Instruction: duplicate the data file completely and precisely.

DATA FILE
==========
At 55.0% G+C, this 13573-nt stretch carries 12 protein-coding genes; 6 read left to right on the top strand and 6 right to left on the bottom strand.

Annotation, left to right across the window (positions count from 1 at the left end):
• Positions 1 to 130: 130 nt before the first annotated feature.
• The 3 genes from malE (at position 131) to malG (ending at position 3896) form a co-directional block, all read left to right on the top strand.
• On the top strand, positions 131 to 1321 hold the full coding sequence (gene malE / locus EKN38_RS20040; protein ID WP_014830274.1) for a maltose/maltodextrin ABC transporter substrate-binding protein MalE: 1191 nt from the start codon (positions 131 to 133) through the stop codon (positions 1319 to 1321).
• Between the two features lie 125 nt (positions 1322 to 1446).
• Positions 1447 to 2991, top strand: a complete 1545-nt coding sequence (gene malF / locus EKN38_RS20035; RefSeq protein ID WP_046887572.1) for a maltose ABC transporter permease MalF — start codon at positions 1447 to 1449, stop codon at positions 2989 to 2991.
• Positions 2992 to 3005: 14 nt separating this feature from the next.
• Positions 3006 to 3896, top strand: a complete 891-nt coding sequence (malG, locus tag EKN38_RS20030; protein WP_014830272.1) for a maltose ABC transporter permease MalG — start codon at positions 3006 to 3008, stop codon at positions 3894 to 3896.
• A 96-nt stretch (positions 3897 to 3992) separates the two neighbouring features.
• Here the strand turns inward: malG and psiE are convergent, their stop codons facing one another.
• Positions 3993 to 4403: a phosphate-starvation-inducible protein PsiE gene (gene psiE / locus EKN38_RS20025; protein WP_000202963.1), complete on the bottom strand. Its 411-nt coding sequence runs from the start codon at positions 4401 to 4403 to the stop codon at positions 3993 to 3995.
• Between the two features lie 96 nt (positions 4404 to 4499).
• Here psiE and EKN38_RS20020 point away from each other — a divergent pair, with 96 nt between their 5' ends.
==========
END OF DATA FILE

At 55.0% G+C, this 13573-nt stretch carries 12 protein-coding genes; 6 read left to right on the top strand and 6 right to left on the bottom strand.

Annotation, left to right across the window (positions count from 1 at the left end):
• Positions 1 to 130: 130 nt before the first annotated feature.
• The 3 genes from malE (at position 131) to malG (ending at position 3896) form a co-directional block, all read left to right on the top strand.
• On the top strand, positions 131 to 1321 hold the full coding sequence (gene malE / locus EKN38_RS20040; protein ID WP_014830274.1) for a maltose/maltodextrin ABC transporter substrate-binding protein MalE: 1191 nt from the start codon (positions 131 to 133) through the stop codon (positions 1319 to 1321).
• Between the two features lie 125 nt (positions 1322 to 1446).
• Positions 1447 to 2991, top strand: a complete 1545-nt coding sequence (gene malF / locus EKN38_RS20035; RefSeq protein ID WP_046887572.1) for a maltose ABC transporter permease MalF — start codon at positions 1447 to 1449, stop codon at positions 2989 to 2991.
• Positions 2992 to 3005: 14 nt separating this feature from the next.
• Positions 3006 to 3896, top strand: a complete 891-nt coding sequence (malG, locus tag EKN38_RS20030; protein WP_014830272.1) for a maltose ABC transporter permease MalG — start codon at positions 3006 to 3008, stop codon at positions 3894 to 3896.
• A 96-nt stretch (positions 3897 to 3992) separates the two neighbouring features.
• Here the strand turns inward: malG and psiE are convergent, their stop codons facing one another.
• Positions 3993 to 4403: a phosphate-starvation-inducible protein PsiE gene (gene psiE / locus EKN38_RS20025; protein WP_000202963.1), complete on the bottom strand. Its 411-nt coding sequence runs from the start codon at positions 4401 to 4403 to the stop codon at positions 3993 to 3995.
• Between the two features lie 96 nt (positions 4404 to 4499).
• Here psiE and EKN38_RS20020 point away from each other — a divergent pair, with 96 nt between their 5' ends.